Wayde van Niekerk
A sensational 43.96 in Paris last week saw Wayde van Niekerk become one of only a dozen men in history to run 400m in sub-44. The South African gives us ten reasons he was able to join that elite club.
1. The genes fit
Mum, dad and step-father (okay, we realise these are not genes) have all played their part in equipping Wayde van Niekerk with a very special athletic ability.
His mum, Odessa, was a former national standard sprinter and 1.80m high jumper. His father, Wayne (yes, that’s right, Wayne and Wayde) was a 2m high jumper.
Step-dad Steven is an ex-distance runner who coached Wayde during the early stages of his career. The 400m national record holder says Steven in particular was “a big influence” on his development.
Van Niekerk Jnr was himself a useful high jumper in his younger days. “If I remember correctly, I jumped 2.06m as a junior,” he tells SPIKES.
2. Kickaround kid
It took some time for van Niekerk to discover athletics. He played rugby as a winger and full back, but his main passion was football. He is a loyal follower of Liverpool FC (just like KJT), the most decorated club in the history of British football, and still enjoys a kickabout today.
He has so far managed to avoid the fate that befell world no.1 golfer Rory McIlroy. Indeed, the 22-year-old believes that playing the game has been a major benefit, and helped him to hone his competitive nature.
3. Appetite: whetted
It was at the 2010 World Junior Championships in Moncton – where he finished fourth in the 200m final just 0.02 shy of a bronze medal position – when van Niekerk says he first arrived. He learned what the world of track and field is all about and became smitten with wearing the Springbok colours.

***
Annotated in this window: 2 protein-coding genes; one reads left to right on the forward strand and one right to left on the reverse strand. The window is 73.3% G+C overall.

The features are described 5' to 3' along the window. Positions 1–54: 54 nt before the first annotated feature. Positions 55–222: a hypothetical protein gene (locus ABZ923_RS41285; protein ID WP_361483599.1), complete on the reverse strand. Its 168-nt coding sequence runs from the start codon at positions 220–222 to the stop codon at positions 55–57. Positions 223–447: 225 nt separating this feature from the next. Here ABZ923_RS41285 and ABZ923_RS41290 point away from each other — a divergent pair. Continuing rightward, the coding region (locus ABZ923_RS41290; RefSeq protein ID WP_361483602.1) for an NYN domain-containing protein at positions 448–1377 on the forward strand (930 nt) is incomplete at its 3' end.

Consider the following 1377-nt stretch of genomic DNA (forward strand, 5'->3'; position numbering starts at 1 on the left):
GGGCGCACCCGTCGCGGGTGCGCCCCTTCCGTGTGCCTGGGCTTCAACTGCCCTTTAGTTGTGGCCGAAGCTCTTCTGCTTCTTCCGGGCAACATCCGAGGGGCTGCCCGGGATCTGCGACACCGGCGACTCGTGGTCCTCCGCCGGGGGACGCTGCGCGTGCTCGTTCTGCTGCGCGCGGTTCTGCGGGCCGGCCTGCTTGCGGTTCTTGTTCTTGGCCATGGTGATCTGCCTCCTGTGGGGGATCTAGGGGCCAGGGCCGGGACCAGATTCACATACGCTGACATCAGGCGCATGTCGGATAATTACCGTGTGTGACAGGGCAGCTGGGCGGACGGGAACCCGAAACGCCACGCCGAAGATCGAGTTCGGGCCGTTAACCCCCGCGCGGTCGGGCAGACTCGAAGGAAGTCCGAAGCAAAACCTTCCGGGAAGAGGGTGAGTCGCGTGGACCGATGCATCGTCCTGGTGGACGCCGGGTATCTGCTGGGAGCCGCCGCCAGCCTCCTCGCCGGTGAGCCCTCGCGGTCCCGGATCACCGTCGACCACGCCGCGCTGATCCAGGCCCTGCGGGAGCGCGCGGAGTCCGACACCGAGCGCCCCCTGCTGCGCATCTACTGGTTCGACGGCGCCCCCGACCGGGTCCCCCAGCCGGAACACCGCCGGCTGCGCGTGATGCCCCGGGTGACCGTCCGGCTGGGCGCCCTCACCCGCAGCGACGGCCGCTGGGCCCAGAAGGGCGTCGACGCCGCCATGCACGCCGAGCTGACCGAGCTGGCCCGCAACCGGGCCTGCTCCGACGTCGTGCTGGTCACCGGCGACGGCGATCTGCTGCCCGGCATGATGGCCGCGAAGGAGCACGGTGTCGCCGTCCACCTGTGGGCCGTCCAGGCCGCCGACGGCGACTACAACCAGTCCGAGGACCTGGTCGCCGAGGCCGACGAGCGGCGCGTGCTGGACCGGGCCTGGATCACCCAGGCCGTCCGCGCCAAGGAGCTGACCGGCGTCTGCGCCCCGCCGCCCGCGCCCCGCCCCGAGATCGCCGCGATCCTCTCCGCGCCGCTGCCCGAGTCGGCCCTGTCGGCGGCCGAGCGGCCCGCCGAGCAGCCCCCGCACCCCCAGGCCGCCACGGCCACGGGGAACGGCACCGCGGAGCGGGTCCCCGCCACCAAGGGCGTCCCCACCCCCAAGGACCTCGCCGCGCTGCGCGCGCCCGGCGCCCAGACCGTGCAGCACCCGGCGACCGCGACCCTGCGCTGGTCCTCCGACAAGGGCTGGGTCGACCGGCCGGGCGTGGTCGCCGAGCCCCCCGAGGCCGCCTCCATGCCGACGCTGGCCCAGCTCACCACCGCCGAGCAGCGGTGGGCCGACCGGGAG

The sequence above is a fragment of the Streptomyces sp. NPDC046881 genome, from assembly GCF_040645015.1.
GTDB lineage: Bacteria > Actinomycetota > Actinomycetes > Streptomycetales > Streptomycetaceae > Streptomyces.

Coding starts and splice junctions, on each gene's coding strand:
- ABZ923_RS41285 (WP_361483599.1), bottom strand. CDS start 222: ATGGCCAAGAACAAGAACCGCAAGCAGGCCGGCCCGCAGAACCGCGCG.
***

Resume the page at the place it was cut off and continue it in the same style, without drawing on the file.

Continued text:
“It was the first time I represented my country and, for me, it was simply about going out and running,” he explains. “I was quite raw and didn’t know much about the sport.
“I was really caught by surprise when a big company like adidas approached me. I was amazed that someone wanted to invest in me.”
The lactic kills #400m pic.twitter.com/4q62wV2lmQ— Wayde van Niekerk (@WaydeDreamer) May 18, 2014
4. Find your event
A 200m specialist in his early years, van Niekerk struggled with persistent hamstring injuries until his coach, Anna Sophia Botha, decided to ease the pressure on that area by focusing more on the 400m to “improve endurance and recovery training”.
He surprised himself by running 45.09 that season in Ostrava. Last year, he blitzed to the South African record with 44.38 in New York. He says he made the move permanent as “I didn’t have a choice anymore”.
5. Ready to explode
With Cobus Calldo, a new strength and conditioning coach was introduced during the winter at his training base in Bloemfontein and has made a huge difference out of the blocks.
Rather than focusing on lifting heavy weights, van Niekerk now works with a machine that helps improve “movement”. This, he believes, has played a key role in his rich vein of form. “It has definitely allowed me to improve my explosiveness,” he adds.
6. Coach trip